The first day of rapid testing at schools across Estonia went better than expected, Minister of Education and Research Liina Kersna (Reform) said on Monday evening. Of the schools surveyed by the ministry, 54 positive tests were recorded.
On Monday, the first school day after the break, rapid testing was rolled out across the country.
Students will be tested three times a week from now on to try and keep schools open and prevent a switch to remote learning. Children who test positive must then go home and take a PCR test to confirm the result.
While many things went well, Kersna said, not all schools had received their tests by Monday morning and that there were not always enough tests to go around.
"But there has been a lot of positive feedback," she told ETV's "Aktuaalne kaamera". "At the Ministry of Education and Research, we called 54 school leaders from all over Estonia and the result of such a short quick survey says that 70 percent of these schools used tests and 54 tests showed a positive result."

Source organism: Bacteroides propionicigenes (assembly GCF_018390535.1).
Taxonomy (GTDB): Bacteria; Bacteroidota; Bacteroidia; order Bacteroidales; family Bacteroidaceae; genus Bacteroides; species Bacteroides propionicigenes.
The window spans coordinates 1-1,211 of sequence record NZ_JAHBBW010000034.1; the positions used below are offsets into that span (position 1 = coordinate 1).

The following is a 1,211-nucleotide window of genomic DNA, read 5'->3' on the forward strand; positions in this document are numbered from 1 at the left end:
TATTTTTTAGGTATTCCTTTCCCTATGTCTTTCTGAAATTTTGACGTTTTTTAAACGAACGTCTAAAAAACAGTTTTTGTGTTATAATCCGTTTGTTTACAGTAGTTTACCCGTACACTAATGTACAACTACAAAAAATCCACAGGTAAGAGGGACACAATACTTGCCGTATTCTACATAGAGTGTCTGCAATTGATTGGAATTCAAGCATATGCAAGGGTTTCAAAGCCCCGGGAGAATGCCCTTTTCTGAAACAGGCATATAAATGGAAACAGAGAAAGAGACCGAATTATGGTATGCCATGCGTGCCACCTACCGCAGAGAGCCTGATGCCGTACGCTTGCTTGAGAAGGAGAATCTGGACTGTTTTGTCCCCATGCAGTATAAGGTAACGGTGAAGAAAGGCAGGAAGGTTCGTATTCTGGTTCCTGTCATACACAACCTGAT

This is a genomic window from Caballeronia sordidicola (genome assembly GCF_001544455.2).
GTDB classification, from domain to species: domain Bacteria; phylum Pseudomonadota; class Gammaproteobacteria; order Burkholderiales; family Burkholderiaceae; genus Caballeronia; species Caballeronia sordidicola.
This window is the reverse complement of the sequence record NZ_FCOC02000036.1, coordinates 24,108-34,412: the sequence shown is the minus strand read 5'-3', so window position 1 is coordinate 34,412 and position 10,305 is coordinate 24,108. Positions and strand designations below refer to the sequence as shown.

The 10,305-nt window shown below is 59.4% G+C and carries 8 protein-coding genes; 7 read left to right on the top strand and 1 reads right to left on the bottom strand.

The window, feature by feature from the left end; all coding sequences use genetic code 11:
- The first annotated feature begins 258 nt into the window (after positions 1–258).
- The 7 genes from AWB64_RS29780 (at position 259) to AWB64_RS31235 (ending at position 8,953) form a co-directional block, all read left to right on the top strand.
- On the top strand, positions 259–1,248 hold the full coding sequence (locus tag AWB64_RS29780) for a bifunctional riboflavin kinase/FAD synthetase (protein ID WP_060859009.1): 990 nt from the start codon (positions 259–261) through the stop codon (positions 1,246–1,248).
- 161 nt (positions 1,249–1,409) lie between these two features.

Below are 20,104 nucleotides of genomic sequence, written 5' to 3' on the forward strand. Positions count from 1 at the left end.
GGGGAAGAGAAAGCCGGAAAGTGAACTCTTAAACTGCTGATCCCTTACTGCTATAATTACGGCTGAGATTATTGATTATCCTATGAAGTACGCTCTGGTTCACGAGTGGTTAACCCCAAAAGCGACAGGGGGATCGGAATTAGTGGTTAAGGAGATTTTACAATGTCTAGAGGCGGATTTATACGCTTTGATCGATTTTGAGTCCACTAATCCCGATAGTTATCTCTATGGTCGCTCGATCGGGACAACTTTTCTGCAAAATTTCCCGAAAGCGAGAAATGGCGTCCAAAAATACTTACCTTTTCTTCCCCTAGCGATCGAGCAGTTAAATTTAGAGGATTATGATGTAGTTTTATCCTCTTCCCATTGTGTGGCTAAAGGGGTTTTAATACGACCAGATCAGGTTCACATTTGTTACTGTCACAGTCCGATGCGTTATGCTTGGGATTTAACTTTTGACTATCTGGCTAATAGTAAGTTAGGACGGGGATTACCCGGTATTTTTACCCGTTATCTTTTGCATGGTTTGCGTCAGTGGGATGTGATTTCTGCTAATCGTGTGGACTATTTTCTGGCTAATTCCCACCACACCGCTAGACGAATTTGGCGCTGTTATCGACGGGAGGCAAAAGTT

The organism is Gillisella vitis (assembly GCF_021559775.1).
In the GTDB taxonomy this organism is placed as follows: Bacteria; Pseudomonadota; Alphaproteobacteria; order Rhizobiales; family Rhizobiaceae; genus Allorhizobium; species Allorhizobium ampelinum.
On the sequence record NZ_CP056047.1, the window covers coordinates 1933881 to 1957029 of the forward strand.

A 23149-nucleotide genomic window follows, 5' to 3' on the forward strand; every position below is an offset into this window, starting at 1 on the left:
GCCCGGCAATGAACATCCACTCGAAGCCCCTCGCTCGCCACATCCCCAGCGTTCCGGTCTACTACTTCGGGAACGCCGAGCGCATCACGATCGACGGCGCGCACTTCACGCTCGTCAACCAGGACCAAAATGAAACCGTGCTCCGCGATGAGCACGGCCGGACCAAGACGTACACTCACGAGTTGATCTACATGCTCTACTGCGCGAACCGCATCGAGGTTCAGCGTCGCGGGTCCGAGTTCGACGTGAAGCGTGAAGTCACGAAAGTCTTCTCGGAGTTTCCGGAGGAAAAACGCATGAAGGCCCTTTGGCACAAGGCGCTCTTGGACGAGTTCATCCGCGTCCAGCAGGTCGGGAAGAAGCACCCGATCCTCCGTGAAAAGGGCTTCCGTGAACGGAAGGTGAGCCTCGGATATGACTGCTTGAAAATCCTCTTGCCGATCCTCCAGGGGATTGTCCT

The minister said schools have the flexibility to carry out testing as they see fit and older children may be able to do their tests at home. It also depends on the size of the school.
Kersna said the flexibility is in place to try and reduce tensions in society.
"I do not want to create additional tension. This is a confidence measure so that we can detect possible carriers of the virus as soon as possible, and today showed that we were really able to do that with screening," she said.
The minister said the government is still very critical of Tallinn's move to send all pupils to remote learning for a week rather than letting the vaccinated attend.
Editor: Helen Wright